Landslip at Queen's Wharf

The angle at which new Queen’s Wharf (nearest the camera) was positioned after the landslip ‘did not argue well for its safety’.

Fortunately the steamer Pacific had departed from the wharf servicing the Sanitary Plant when a landslip occurred somewhere around 6.30 a.m. on the morning of 7 February 1890, an event which followed a period of heavy rain that had caused a number of landslips along North Quay.

This particular landslip commenced behind what was then the Museum (today’s 159 William Street), breaking and cracking all the ground and structures that lay between Queen’s Wharf Road and the riverbank. The result was the upheaval of the recently completed Sanitary Plant and wharf, damage to the floor of the morgue, with loss of its verandah and jetty and loss of the old and damage to the new Queen’s Wharves. According to a report from the Brisbane Courier, the angle at which new Queen’s Wharf was positioned after the landslip ‘did not argue well for its safety’.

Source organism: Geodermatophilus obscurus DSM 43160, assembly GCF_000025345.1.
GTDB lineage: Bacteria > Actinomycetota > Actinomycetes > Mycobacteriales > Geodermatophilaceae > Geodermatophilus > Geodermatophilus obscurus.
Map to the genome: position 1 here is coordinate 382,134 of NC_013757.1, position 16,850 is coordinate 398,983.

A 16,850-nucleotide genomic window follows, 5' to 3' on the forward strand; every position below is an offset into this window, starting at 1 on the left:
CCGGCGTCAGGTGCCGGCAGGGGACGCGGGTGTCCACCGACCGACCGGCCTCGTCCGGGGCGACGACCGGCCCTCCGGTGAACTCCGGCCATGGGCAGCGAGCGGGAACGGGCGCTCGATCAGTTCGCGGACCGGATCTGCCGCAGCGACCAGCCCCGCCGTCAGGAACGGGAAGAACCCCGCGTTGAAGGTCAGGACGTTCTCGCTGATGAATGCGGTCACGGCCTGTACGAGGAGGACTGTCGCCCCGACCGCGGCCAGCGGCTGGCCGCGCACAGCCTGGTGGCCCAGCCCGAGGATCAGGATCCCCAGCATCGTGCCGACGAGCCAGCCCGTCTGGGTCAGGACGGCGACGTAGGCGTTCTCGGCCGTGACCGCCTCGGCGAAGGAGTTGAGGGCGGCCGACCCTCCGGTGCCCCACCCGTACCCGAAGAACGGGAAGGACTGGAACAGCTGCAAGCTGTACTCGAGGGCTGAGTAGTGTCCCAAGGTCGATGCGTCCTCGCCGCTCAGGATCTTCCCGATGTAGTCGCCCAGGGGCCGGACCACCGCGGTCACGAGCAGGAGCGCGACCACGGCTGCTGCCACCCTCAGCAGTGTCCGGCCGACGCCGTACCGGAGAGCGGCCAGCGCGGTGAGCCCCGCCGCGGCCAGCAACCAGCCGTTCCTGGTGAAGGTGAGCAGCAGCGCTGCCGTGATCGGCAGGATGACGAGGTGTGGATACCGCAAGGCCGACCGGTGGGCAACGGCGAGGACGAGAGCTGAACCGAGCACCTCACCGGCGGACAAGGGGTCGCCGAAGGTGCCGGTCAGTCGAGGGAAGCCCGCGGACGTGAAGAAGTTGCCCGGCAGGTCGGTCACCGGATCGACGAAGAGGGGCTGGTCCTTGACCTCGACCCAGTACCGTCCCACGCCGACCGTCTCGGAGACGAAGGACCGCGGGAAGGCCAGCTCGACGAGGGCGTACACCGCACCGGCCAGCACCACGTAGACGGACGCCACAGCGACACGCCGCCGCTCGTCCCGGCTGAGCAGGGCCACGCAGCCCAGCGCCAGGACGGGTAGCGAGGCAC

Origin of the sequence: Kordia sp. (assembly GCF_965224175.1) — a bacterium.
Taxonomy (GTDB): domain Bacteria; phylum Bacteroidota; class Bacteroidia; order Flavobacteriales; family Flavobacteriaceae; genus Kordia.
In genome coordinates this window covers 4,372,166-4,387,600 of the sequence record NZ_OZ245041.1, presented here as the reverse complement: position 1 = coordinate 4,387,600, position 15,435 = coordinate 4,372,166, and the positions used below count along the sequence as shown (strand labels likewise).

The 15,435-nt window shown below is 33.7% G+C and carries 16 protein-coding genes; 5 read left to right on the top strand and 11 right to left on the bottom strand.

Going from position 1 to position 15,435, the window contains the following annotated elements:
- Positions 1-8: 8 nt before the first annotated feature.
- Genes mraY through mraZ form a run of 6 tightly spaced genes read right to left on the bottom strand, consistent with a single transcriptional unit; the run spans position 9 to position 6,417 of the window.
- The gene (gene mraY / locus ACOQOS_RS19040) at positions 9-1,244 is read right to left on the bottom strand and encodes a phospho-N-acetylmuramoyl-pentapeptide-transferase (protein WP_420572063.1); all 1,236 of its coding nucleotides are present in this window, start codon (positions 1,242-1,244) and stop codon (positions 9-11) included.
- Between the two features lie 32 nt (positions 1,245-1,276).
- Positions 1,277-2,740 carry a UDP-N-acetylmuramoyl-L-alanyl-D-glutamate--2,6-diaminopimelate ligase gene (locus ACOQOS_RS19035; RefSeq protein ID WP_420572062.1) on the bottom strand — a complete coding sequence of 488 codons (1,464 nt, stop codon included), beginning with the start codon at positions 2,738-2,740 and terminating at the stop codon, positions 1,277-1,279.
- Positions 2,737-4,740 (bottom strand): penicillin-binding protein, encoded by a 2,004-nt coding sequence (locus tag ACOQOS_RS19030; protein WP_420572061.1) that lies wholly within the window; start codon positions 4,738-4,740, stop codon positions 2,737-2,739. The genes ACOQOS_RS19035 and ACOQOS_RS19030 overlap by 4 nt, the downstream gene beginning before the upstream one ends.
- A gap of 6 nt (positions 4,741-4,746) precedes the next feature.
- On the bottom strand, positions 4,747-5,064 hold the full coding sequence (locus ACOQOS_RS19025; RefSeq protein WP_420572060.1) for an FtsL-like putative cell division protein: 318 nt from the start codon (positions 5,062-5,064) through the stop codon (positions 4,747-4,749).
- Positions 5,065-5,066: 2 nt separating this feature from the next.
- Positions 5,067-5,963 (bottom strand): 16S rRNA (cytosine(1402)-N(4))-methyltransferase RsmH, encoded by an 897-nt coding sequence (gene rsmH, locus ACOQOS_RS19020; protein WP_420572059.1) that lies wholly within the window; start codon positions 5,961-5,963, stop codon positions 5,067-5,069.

Gangs of men worked quickly to save items under threat from further slippage. Gas and water pipes were made safe. The fittings from the morgue were rescued and the contents of the stone building previously used to house the luggage of immigrants, speedily removed.

That this section of Queen’s Wharf is still capable of a slippery surprise was revealed in 2011 when a burst water main in William Street caused the collapse of the wall behind the Commissariat Store. Archaeological research conducted on the material which slipped revealed that it contained fill material, deposited when a repair to a wall above the Commissariat was made in the late 1880s.

Additional Reading

Brisbane Courier, 8 February 1890, p. 5.